© Lloyd
  1. http://milesmathis.com/mars.html (THE MAIN CAUSE OF ALL SOLAR SYSTEM INSTABILITY)
  2. [Mathis says small dense planets can get and remain closer to the Sun than large light ones, because of the photonic charge field.]
  3. [M]y research on the resonance between Jupiter and Saturn led me to see that resonance as the main danger to the Solar System in future.
  4. Because Saturn and Jupiter are currently moving apart very slowly, the danger has not been seen before.
  5. But over the long term, a moving apart must imply a [prior] moving together.
  6. A resonance is a cycle, and at some point in the future Jupiter and Saturn must come back together.
  7. Both mass and radius matter in the E/M field, because the E/M field is emitted by mass and felt by mass.
  8. It is a straight bombarding field, at the foundational level, so size matters.
  9. This explains Saturn wanting to go below Jupiter.
  10. Saturn feels less E/M repulsion from the Sun than Jupiter, so it wants to go below Jupiter.
  11. In a long, slow fall, it begins to do so.* But Jupiter blocks it.
  12. Because the fall is slow, there is time for Jupiter to come between.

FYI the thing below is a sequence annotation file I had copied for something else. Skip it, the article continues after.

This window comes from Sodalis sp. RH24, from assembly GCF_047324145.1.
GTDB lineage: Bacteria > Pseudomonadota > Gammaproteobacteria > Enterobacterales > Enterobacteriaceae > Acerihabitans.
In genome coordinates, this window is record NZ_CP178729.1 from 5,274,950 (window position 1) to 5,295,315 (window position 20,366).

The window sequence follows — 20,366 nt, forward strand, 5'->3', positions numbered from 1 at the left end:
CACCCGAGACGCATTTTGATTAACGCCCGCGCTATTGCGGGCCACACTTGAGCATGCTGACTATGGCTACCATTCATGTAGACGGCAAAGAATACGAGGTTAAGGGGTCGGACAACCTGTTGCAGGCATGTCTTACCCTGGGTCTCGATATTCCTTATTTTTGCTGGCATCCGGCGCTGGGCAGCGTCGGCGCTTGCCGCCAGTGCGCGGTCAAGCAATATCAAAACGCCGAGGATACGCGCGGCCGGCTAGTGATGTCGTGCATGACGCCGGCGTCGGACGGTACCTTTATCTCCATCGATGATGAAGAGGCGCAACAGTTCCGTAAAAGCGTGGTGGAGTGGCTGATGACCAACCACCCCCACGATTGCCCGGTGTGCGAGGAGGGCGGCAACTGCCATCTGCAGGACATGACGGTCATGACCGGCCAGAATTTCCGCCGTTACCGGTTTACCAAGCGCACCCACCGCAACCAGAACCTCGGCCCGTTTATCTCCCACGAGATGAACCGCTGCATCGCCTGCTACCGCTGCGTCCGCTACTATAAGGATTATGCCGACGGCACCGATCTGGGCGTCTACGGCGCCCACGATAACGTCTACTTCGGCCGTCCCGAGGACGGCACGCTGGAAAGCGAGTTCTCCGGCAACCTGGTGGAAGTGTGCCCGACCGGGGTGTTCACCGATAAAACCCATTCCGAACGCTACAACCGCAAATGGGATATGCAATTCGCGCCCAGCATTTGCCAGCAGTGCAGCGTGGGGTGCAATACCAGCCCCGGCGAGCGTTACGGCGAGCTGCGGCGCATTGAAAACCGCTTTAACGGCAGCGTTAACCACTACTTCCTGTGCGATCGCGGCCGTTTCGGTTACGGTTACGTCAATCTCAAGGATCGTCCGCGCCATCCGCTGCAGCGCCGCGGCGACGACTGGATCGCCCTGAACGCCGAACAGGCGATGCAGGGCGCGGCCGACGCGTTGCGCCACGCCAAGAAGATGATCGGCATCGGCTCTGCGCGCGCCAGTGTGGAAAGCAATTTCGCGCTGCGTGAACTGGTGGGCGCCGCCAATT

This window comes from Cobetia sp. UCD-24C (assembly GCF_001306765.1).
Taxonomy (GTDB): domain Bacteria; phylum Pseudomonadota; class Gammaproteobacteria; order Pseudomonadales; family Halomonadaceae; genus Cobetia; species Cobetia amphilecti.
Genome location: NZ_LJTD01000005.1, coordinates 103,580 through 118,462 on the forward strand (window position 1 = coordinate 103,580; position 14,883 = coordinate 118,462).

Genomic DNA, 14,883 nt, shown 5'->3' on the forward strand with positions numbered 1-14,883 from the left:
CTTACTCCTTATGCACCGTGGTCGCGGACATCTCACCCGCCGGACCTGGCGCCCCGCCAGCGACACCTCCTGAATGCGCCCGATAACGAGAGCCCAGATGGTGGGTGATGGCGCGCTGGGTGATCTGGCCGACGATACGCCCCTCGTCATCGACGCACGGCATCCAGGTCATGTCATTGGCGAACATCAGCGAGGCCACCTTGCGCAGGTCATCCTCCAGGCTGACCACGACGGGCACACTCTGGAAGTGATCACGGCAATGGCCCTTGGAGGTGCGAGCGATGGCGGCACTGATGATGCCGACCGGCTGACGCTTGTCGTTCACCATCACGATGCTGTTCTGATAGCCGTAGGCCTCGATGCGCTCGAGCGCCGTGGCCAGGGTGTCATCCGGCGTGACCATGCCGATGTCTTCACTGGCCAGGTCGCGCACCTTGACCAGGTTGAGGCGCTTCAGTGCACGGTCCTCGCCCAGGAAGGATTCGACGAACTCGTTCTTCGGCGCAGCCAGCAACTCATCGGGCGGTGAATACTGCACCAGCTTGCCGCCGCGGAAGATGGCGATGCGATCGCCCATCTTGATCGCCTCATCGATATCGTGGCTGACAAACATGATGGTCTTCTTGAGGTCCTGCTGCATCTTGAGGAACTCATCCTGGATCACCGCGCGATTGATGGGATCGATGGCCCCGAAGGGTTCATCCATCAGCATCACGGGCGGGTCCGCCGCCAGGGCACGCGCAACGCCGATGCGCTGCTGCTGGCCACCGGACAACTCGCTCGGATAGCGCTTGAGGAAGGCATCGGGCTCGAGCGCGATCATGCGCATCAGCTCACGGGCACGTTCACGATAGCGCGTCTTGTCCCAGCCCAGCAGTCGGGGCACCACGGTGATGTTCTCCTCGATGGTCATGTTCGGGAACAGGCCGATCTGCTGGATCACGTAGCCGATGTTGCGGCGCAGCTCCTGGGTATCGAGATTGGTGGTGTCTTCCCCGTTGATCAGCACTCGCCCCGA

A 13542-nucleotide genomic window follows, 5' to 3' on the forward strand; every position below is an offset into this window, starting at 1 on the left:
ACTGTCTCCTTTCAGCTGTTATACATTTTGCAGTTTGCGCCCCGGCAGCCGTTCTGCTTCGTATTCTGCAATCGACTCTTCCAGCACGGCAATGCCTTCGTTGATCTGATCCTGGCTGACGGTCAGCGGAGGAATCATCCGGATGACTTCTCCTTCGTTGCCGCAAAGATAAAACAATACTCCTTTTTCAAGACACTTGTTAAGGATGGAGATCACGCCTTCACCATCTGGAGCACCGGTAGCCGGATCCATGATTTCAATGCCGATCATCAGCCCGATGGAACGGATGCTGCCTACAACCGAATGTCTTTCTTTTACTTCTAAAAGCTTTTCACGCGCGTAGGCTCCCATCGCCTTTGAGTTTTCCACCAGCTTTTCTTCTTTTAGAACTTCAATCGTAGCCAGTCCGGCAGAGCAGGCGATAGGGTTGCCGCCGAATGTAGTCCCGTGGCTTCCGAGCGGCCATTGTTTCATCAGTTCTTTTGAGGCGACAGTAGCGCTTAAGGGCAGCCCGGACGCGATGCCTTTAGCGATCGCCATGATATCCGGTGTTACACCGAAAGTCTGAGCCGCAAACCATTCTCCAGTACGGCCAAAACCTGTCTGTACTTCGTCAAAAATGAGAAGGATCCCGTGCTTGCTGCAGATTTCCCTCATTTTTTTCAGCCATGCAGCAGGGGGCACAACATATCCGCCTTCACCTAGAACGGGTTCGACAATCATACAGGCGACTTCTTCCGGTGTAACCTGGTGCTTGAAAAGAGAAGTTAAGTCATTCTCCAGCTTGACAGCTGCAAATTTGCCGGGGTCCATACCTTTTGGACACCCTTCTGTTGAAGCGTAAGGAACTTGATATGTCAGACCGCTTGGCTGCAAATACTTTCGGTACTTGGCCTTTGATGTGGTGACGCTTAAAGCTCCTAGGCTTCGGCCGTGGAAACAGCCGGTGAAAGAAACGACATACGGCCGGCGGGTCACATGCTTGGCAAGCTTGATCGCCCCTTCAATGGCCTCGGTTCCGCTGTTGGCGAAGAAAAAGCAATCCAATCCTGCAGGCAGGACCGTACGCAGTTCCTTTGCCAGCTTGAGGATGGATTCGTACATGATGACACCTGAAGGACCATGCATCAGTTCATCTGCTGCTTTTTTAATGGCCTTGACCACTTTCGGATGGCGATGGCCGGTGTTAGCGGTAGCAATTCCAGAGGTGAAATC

13. At a crucial point in the fall, the orbits collide.
  14. If Saturn is precisely even with Jupiter at collision, they actually hit, and pandemonium ensues.
  15. If Saturn is slightly higher than Jupiter at collision, the E/M fields of the two bodies bounce them apart, starting the resonance.
  16. This is what actually happened.
  17. Given the asteroid belt, the best first hypothesis is that Mars entered the system just below Jupiter.
  18. In going below the planet below Jupiter, it destroyed it.
  19. This means that the planet below Jupiter, which became the asteroid belt, was originally larger than Mars.
  20. How then could Mars destroy it?
  21. No, we are forced to a second hypothesis.
  22. To destroy this planet, Mars must have been bigger, which means it must have been coming from below.
  23. To come from below, it must have been in the bounce part of a resonance with the Earth.
  24. Which means Mars may have been the cause of terrestrial catastrophes in the past.
  25. Regardless of what may or may not have happened in the past, it is certain that Mars remains a danger to us.
  26. Its orbit has a high eccentricity, which is increasing.
  27. This would be a red flag even if Mars' orbit weren't deteriorating.
  28. Due to the basic equations of motion, Mars must want to go below the Earth, and at some point and in some manner it will attempt to do so, either with eccentricity or with a resonance.

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